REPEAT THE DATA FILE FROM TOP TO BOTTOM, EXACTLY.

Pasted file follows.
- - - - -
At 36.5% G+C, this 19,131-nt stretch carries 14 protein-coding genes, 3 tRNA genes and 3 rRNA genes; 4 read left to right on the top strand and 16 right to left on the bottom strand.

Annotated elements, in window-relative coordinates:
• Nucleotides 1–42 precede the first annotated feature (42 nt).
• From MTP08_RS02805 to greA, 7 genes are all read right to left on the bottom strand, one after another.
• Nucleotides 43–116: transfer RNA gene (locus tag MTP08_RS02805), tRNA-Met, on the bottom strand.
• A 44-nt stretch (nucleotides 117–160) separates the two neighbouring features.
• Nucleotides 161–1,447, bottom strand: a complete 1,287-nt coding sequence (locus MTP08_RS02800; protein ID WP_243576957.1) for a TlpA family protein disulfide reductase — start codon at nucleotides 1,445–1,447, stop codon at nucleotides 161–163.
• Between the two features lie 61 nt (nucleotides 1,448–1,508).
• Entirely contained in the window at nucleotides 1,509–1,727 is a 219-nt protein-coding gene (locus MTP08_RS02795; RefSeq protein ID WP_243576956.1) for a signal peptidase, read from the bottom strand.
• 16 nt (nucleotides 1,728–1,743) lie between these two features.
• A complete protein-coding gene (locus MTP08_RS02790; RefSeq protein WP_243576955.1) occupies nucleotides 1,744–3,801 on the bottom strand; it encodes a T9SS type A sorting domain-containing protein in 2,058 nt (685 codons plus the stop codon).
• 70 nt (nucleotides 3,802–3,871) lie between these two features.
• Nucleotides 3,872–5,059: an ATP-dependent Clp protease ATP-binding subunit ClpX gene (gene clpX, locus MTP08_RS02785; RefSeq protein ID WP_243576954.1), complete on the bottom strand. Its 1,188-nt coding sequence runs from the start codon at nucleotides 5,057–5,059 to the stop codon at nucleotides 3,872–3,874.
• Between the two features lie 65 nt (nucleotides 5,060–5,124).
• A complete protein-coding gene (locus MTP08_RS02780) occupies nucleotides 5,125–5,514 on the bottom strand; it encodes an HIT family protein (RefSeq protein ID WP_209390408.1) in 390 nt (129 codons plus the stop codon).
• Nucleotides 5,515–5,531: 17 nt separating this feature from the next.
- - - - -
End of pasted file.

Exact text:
At 36.5% G+C, this 19,131-nt stretch carries 14 protein-coding genes, 3 tRNA genes and 3 rRNA genes; 4 read left to right on the top strand and 16 right to left on the bottom strand.

Annotated elements, in window-relative coordinates:
• Nucleotides 1–42 precede the first annotated feature (42 nt).
• From MTP08_RS02805 to greA, 7 genes are all read right to left on the bottom strand, one after another.
• Nucleotides 43–116: transfer RNA gene (locus tag MTP08_RS02805), tRNA-Met, on the bottom strand.
• A 44-nt stretch (nucleotides 117–160) separates the two neighbouring features.
• Nucleotides 161–1,447, bottom strand: a complete 1,287-nt coding sequence (locus MTP08_RS02800; protein ID WP_243576957.1) for a TlpA family protein disulfide reductase — start codon at nucleotides 1,445–1,447, stop codon at nucleotides 161–163.
• Between the two features lie 61 nt (nucleotides 1,448–1,508).
• Entirely contained in the window at nucleotides 1,509–1,727 is a 219-nt protein-coding gene (locus MTP08_RS02795; RefSeq protein ID WP_243576956.1) for a signal peptidase, read from the bottom strand.
• 16 nt (nucleotides 1,728–1,743) lie between these two features.
• A complete protein-coding gene (locus MTP08_RS02790; RefSeq protein WP_243576955.1) occupies nucleotides 1,744–3,801 on the bottom strand; it encodes a T9SS type A sorting domain-containing protein in 2,058 nt (685 codons plus the stop codon).
• 70 nt (nucleotides 3,802–3,871) lie between these two features.
• Nucleotides 3,872–5,059: an ATP-dependent Clp protease ATP-binding subunit ClpX gene (gene clpX, locus MTP08_RS02785; RefSeq protein ID WP_243576954.1), complete on the bottom strand. Its 1,188-nt coding sequence runs from the start codon at nucleotides 5,057–5,059 to the stop codon at nucleotides 3,872–3,874.
• Between the two features lie 65 nt (nucleotides 5,060–5,124).
• A complete protein-coding gene (locus MTP08_RS02780) occupies nucleotides 5,125–5,514 on the bottom strand; it encodes an HIT family protein (RefSeq protein ID WP_209390408.1) in 390 nt (129 codons plus the stop codon).
• Nucleotides 5,515–5,531: 17 nt separating this feature from the next.